BL Explainer

Vedanta’s Copper Smelter at Tuticorin and its travails

T.E. Raja Simhan | Updated on: Jun 20, 2022
A front view of Sterlite Industries Ltd’s copper plant in Tuticorin, in Tamil Nadu. REUTERS/Stringer/File Photo

A front view of Sterlite Industries Ltd’s copper plant in Tuticorin, in Tamil Nadu. REUTERS/Stringer/File Photo | Photo Credit: STRINGER

Is Vedanta group selling the Sterlite Copper refinery at Thoothukudi?

Yes, the Vedanta Group has decided to sell its plant in the port town of Thoothukudi in southern Tamil Nadu. The company in conjunction with Axis Capital has issued an Expression of Interest (EoI) for the sale. The last day of submission of bids is July 4. The sale includes the smelter complex (primary and secondary); sulphuric acid plant; copper refinery; oxygen generation unit and residential complex with amenities, the EoI says. The Tuticorin plant has played an integral role in India’ achieving self-sufficiency in copper. In the best interest of the country and Tamils, options are being explored to make sure that the plant and the assets are best utilised to meet growing demand, the company said.

Why this sudden move?

While Vedanta’s move to sell the unit has taken many by surprise, it has been a bumpy ride for Sterlite ever since it entered Tamil Nadu in 1994. It has been accused of polluting the environment and the factory was closed several times. It had to seek legal remedy each time to restart its operations. In fact, the Supreme Court had once fined the company ₹100 crore for violating the norms but allowed it to reopen the plant.

The company, on its part, has been maintaining that the smelter plant was one of the safest. The SO2 to SO3 conversion in the sulphuric acid plant is at 99.9 per cent, the second best in the world. The plant has adopted all international norms and used the right technologies. The company blamed ‘external forces’ opposed to the expansion for creating problems.

In the last one decade the company has been waging a losing battle with stiff opposition not only from the people but also the State government — interestingly both the DMK and AIADMK governments are for once on the same page in opposing the plant’s reopening. The move to sell the plant could be due to various judgments that have gone against it and also the lack of support from the local government and the people.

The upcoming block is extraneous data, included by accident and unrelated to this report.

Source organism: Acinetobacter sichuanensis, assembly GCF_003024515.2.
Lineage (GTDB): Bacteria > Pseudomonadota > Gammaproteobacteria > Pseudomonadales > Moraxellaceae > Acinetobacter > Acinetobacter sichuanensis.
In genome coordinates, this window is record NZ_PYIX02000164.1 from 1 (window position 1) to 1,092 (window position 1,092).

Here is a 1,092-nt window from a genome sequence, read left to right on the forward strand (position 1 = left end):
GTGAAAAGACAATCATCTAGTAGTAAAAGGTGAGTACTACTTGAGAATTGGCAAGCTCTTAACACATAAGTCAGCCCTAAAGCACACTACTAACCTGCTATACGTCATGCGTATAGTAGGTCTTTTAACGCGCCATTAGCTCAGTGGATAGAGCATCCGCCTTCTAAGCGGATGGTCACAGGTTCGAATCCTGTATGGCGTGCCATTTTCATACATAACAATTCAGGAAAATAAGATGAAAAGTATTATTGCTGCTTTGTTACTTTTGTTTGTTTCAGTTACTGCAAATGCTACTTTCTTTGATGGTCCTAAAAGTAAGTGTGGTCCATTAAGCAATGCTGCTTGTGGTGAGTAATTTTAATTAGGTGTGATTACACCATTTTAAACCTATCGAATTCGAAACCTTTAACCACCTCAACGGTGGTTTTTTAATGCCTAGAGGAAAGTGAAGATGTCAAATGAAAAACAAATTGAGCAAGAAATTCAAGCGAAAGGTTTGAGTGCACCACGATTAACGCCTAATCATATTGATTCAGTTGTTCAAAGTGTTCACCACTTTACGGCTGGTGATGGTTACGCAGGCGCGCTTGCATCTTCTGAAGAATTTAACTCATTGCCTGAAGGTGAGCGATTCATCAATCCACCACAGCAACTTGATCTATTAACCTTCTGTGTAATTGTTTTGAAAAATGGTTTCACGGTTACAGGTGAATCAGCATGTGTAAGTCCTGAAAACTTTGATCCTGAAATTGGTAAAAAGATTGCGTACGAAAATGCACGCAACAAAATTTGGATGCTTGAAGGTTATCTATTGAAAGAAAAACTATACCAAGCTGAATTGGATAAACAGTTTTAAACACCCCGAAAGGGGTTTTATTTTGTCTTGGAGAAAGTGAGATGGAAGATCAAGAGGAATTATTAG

What is the status of the group’s legal challenge against the closure of the unit?

The case is in the Supreme Court which is yet to hear an appeal filed by natural resources company Vedanta Ltd against the Madras High Court’s refusal in August 2020 to reopen the Sterlite Copper smelting plant. The legal battle in the Madras High Court was over the closure of the plant due to protests in Thoothukudi after the company got approval to double its smelter capacity to 8 lakh tonnes. The Court recently gave one month’s notice to the Tamil Nadu Pollution Control Board on a PIL petition seeking to order the demolition of the copper smelting unit of Sterlite.

What was Sterlite Copper’s contribution when in operation

Till the plant was closed in May 2018, it was contributing to nearly 40 per cent of India’s copper demand and contributed around ₹2,500 crore to the exchequer. Further, it provided 12 per cent of Thoothukudi port’s revenue and had 95 per cent market share for sulphuric acid in Tamil Nadu. Importantly, the plant provided direct employment to 5,000 people and another 25,000 indirectly through the value chain.

Having invested over ₹3,000 crore in the plant, the company has lost over ₹4,000 crore since its shutdown. The plant has an installed capacity of 400,000 mtpa of integrated copper smelter and refinery, with another 400,000 mtpa under expansion. The plant’s facilities include refinery, copper rod plant, 160 MW captive power plant, sulphuric acid plant (with technology from Chernetics, Canada), and phosphoric acid facility.

Published on June 20, 2022
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